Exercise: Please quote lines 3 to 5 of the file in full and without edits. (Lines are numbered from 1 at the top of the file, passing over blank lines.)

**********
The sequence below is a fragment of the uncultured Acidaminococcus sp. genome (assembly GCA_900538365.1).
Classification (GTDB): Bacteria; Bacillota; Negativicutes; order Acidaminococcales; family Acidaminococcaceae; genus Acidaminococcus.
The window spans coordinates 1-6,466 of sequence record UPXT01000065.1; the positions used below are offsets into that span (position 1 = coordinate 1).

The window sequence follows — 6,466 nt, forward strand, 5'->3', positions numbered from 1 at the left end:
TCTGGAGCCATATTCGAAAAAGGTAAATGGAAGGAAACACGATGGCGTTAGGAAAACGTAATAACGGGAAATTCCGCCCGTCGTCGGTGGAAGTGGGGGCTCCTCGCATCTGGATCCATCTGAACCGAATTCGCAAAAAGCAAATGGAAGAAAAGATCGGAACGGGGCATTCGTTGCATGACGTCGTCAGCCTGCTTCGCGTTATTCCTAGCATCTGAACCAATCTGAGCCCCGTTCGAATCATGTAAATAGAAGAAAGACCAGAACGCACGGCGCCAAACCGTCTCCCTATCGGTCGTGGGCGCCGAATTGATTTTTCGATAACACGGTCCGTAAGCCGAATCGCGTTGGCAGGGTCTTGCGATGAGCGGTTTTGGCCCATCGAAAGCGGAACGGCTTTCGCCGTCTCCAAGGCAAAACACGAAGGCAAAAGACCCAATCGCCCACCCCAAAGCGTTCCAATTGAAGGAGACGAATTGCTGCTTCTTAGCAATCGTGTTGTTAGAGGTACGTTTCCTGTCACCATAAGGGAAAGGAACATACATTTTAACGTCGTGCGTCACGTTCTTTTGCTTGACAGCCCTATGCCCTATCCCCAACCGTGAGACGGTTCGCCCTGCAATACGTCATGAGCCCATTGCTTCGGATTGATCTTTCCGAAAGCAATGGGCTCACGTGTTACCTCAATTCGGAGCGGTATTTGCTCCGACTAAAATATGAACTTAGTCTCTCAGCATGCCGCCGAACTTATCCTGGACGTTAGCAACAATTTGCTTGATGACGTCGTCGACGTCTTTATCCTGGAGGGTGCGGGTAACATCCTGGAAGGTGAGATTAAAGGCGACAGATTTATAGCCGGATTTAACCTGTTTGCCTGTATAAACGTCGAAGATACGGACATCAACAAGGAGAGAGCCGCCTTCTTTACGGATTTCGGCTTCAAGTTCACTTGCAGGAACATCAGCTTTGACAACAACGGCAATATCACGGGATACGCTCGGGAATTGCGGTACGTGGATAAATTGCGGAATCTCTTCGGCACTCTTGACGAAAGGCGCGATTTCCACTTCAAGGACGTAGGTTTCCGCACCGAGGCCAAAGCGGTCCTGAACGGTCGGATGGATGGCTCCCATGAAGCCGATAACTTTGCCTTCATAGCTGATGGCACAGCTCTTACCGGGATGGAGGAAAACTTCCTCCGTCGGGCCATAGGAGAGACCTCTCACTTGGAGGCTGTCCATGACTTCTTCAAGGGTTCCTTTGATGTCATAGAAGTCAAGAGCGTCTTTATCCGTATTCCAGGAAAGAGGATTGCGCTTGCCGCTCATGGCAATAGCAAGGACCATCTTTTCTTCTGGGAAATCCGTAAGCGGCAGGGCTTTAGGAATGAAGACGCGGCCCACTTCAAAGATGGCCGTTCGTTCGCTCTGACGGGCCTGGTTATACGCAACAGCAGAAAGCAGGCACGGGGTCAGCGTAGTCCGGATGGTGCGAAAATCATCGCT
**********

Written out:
The window spans coordinates 1-6,466 of sequence record UPXT01000065.1; the positions used below are offsets into that span (position 1 = coordinate 1).

The window sequence follows — 6,466 nt, forward strand, 5'->3', positions numbered from 1 at the left end:
TCTGGAGCCATATTCGAAAAAGGTAAATGGAAGGAAACACGATGGCGTTAGGAAAACGTAATAACGGGAAATTCCGCCCGTCGTCGGTGGAAGTGGGGGCTCCTCGCATCTGGATCCATCTGAACCGAATTCGCAAAAAGCAAATGGAAGAAAAGATCGGAACGGGGCATTCGTTGCATGACGTCGTCAGCCTGCTTCGCGTTATTCCTAGCATCTGAACCAATCTGAGCCCCGTTCGAATCATGTAAATAGAAGAAAGACCAGAACGCACGGCGCCAAACCGTCTCCCTATCGGTCGTGGGCGCCGAATTGATTTTTCGATAACACGGTCCGTAAGCCGAATCGCGTTGGCAGGGTCTTGCGATGAGCGGTTTTGGCCCATCGAAAGCGGAACGGCTTTCGCCGTCTCCAAGGCAAAACACGAAGGCAAAAGACCCAATCGCCCACCCCAAAGCGTTCCAATTGAAGGAGACGAATTGCTGCTTCTTAGCAATCGTGTTGTTAGAGGTACGTTTCCTGTCACCATAAGGGAAAGGAACATACATTTTAACGTCGTGCGTCACGTTCTTTTGCTTGACAGCCCTATGCCCTATCCCCAACCGTGAGACGGTTCGCCCTGCAATACGTCATGAGCCCATTGCTTCGGATTGATCTTTCCGAAAGCAATGGGCTCACGTGTTACCTCAATTCGGAGCGGTATTTGCTCCGACTAAAATATGAACTTAGTCTCTCAGCATGCCGCCGAACTTATCCTGGACGTTAGCAACAATTTGCTTGATGACGTCGTCGACGTCTTTATCCTGGAGGGTGCGGGTAACATCCTGGAAGGTGAGATTAAAGGCGACAGATTTATAGCCGGATTTAACCTGTTTGCCTGTATAAACGTCGAAGATACGGACATCAACAAGGAGAGAGCCGCCTTCTTTACGGATTTCGGCTTCAAGTTCACTTGCAGGAACATCAGCTTTGACAACAACGGCAATATCACGGGATACGCTCGGGAATTGCGGTACGTGGATAAATTGCGGAATCTCTTCGGCACTCTTGACGAAAGGCGCGATTTCCACTTCAAGGACGTAGGTTTCCGCACCGAGGCCAAAGCGGTCCTGAACGGTCGGATGGATGGCTCCCATGAAGCCGATAACTTTGCCTTCATAGCTGATGGCACAGCTCTTACCGGGATGGAGGAAAACTTCCTCCGTCGGGCCATAGGAGAGACCTCTCACTTGGAGGCTGTCCATGACTTCTTCAAGGGTTCCTTTGATGTCATAGAAGTCAAGAGCGTCTTTATCCGTATTCCAGGAAAGAGGATTGCGCTTGCCGCTCATGGCAATAGCAAGGACCATCTTTTCTTCTGGGAAATCCGTAAGCGGCAGGGCTTTAGGAATGAAGACGCGGCCCACTTCAAAGATGGCCGTTCGTTCGCTCTGACGGGCCTGGTTATACGCAACAGCAGAAAGCAGGCACGGGGTCAGCGTAGTCCGGATGGTGCGAAAATCATCGCT